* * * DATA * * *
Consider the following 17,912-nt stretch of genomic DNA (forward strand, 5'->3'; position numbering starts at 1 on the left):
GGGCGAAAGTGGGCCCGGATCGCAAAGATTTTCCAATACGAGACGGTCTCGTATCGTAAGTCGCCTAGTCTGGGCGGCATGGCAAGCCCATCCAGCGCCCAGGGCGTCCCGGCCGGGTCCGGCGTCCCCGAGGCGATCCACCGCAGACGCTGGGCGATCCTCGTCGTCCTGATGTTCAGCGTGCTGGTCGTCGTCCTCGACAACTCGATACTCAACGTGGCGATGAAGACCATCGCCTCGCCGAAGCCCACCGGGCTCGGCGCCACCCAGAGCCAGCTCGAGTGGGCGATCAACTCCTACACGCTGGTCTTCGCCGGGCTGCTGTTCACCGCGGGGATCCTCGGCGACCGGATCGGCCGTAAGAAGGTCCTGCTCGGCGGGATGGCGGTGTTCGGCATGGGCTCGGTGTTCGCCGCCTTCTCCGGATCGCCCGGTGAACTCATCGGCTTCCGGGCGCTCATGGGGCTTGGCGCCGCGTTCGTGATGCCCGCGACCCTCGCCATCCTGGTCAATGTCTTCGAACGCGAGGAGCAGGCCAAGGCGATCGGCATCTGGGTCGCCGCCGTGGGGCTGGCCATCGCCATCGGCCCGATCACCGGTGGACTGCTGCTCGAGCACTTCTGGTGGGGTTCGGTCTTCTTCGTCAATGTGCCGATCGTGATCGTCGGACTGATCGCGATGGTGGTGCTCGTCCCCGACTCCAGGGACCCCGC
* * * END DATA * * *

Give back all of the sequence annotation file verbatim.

Consider the following 17,912-nt stretch of genomic DNA (forward strand, 5'->3'; position numbering starts at 1 on the left):
GGGCGAAAGTGGGCCCGGATCGCAAAGATTTTCCAATACGAGACGGTCTCGTATCGTAAGTCGCCTAGTCTGGGCGGCATGGCAAGCCCATCCAGCGCCCAGGGCGTCCCGGCCGGGTCCGGCGTCCCCGAGGCGATCCACCGCAGACGCTGGGCGATCCTCGTCGTCCTGATGTTCAGCGTGCTGGTCGTCGTCCTCGACAACTCGATACTCAACGTGGCGATGAAGACCATCGCCTCGCCGAAGCCCACCGGGCTCGGCGCCACCCAGAGCCAGCTCGAGTGGGCGATCAACTCCTACACGCTGGTCTTCGCCGGGCTGCTGTTCACCGCGGGGATCCTCGGCGACCGGATCGGCCGTAAGAAGGTCCTGCTCGGCGGGATGGCGGTGTTCGGCATGGGCTCGGTGTTCGCCGCCTTCTCCGGATCGCCCGGTGAACTCATCGGCTTCCGGGCGCTCATGGGGCTTGGCGCCGCGTTCGTGATGCCCGCGACCCTCGCCATCCTGGTCAATGTCTTCGAACGCGAGGAGCAGGCCAAGGCGATCGGCATCTGGGTCGCCGCCGTGGGGCTGGCCATCGCCATCGGCCCGATCACCGGTGGACTGCTGCTCGAGCACTTCTGGTGGGGTTCGGTCTTCTTCGTCAATGTGCCGATCGTGATCGTCGGACTGATCGCGATGGTGGTGCTCGTCCCCGACTCCAGGGACCCCGC